Want to attract socially diverse talent into London? Open your own doors to them.
Often D&I commentary only focuses on the problems in the industry that need fixing, rather than solutions. At Arrival Education we create solutions that will help companies deliver real change; we explore one of these here.
Companies are increasingly looking for ways to make themselves more attractive to socially diverse university students. Yet, many of these diverse, bright young people are frozen out of internships in top companies because of where they live and not having access to affordable accommodation. We think we have a zero-cost solution: renting out employee’s underutilised properties, thereby avoiding otherwise steep rental fees.
Barriers to entry
Research done by the Sutton Trust showed that 40% of interns cited external barriers to taking up an internship, such as being unable to afford it, or being unable to move to a city to take up an opportunity.
The “minor” things
Today, completing an internship is seen as a prerequisite for graduates wanting to land their dream job. Given the significance hiring managers attach to internships, it’s no wonder that they are highly competitive. We recently helped an employer to recruit two interns and were 30 times oversubscribed. What’s more, there is an unequal playing field. Those who are “in-the-know” have a much higher chance of success, an issue Rick Bacon wrote about in our June edition of The Inclusion. I believe it goes beyond who you know; it’s also about where you live.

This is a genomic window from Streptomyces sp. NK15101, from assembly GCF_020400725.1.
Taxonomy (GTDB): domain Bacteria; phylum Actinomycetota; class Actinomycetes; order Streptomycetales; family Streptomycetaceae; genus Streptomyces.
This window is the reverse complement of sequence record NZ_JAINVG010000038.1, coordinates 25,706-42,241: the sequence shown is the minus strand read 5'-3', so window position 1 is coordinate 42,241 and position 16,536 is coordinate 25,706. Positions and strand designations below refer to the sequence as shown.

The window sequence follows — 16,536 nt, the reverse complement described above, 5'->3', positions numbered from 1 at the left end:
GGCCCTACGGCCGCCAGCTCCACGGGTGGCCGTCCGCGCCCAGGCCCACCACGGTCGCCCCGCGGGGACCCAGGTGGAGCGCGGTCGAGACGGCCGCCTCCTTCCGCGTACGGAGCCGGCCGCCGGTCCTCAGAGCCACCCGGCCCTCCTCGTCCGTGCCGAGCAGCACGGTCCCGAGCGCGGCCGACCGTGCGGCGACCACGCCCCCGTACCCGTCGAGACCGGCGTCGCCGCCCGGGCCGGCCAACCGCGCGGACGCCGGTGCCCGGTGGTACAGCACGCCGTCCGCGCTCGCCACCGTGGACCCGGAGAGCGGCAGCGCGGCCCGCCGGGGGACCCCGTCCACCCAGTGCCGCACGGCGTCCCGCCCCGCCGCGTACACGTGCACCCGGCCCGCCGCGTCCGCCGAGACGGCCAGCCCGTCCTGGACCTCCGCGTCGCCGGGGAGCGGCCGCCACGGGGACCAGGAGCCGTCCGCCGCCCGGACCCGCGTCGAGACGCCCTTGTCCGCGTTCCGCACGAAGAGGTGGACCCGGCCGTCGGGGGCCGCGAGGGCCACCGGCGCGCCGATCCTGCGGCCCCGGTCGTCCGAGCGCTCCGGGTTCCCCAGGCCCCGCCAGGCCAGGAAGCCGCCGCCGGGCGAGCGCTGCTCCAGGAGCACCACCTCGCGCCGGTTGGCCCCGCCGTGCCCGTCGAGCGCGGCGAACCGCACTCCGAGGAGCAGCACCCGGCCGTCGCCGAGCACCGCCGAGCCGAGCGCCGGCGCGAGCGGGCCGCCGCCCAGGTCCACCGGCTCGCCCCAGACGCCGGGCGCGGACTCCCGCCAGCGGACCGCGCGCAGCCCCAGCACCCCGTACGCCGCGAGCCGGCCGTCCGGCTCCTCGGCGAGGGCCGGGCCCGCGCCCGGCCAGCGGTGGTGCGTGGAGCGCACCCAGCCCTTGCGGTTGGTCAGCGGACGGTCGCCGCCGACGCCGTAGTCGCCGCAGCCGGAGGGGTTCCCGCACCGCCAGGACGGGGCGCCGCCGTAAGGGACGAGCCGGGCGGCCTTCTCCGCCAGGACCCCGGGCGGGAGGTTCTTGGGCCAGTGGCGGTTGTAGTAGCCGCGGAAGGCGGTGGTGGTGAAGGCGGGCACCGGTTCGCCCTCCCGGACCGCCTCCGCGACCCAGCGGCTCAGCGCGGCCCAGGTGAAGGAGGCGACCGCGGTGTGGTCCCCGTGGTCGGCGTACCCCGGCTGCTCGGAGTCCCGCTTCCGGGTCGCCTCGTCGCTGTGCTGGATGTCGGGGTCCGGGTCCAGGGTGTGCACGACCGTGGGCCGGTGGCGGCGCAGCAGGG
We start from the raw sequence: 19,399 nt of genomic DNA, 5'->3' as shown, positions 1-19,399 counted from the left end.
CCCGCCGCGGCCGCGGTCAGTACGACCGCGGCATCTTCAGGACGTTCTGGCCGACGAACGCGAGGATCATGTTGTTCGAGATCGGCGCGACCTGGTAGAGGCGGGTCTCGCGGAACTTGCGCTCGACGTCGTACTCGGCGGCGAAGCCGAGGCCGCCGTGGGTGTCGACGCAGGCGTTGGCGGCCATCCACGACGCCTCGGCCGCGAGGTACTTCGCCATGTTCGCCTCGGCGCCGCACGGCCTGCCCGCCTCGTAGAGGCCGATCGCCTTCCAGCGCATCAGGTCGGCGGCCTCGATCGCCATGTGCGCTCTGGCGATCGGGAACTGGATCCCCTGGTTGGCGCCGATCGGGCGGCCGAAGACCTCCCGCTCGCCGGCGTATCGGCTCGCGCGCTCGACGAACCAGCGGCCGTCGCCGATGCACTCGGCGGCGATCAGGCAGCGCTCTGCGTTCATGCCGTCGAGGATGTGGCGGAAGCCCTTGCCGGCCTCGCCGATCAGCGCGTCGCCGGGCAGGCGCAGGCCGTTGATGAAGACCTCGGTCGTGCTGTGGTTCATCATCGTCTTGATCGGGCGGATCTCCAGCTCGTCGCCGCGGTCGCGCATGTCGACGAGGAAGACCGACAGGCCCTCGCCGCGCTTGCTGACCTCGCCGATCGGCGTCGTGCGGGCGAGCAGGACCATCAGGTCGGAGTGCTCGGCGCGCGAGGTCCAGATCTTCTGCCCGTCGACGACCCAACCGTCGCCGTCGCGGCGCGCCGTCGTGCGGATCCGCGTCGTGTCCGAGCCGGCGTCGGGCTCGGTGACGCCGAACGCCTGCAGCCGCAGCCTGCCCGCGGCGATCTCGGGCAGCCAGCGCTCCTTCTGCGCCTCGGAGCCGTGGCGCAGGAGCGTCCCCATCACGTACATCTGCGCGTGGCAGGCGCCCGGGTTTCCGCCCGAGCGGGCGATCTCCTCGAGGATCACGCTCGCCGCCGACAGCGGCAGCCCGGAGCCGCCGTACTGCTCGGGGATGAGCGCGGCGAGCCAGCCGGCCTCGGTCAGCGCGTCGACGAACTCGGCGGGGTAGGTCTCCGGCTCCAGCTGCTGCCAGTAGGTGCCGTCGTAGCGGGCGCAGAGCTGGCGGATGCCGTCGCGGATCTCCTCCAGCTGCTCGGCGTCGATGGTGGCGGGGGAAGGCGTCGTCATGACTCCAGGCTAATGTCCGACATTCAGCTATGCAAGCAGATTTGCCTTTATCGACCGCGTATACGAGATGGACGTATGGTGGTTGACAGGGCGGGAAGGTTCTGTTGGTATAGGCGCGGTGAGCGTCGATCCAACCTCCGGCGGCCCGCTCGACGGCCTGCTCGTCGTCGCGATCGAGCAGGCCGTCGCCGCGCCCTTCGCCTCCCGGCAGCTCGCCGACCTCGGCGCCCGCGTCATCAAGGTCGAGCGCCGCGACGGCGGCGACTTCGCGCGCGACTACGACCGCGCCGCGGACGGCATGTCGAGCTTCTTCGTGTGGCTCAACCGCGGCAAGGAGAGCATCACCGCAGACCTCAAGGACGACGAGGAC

When recruiting for internships, many companies offer to reimburse travel costs. This helps make opportunities accessible to those living in the suburbs and commuter towns. But what about those living outside of commuting distance, realistically more than 90 minutes from a city?
Accommodation is expensive, especially in London. According to the Government’s Valuation Office Agency, the average monthly rent for a one-bedroom flat in London is £1,350 per month, whilst the average gross monthly pay for London interns is £1,500. Even for those earning an above-average wage, the need for an advance deposit and rent payments puts a significant strain on already tight budgets. Unless a young person is lucky enough to have friends or relatives in London, they cannot afford to take up an internship, and therefore won’t even apply.
In some cases, companies provide bursaries. However, in addition to the cost of the accommodation itself, companies are also likely to incur administration costs. Consequently, few companies outside of the biggest ones offer accommodation support. Thousands of young people are currently frozen out.
Few companies outside of the biggest ones offer accommodation support. Thousands of young people are currently frozen out.
A readymade solution already exists
You might be inclined to think it’s a supply and demand problem: it is not possible to find accommodation for those who are excluded. But that’s not the case. From my experience in the professional services industry, I know that accommodation exists through a number of sources:
1. Many organisations already have partnerships with property management companies. These companies provide serviced apartments, and large firms often benefit from discounted rates. They could open these up to prospective interns.
2. Partners own apartments in central London that they may use for one or two nights a week throughout the year. The summer holiday months, when internships most frequently occur, are likely to be when these properties are least utilised.
3. Your staff may be open to hosting somebody. Have you considered asking? Your employees could volunteer spare rooms or sofa beds to interns, under a same-sex requirement in case of the latter. You could even financially incentivise staff to do so; many interns would be willing to pay rent, so long as it’s below what they would otherwise have to pay for their own place.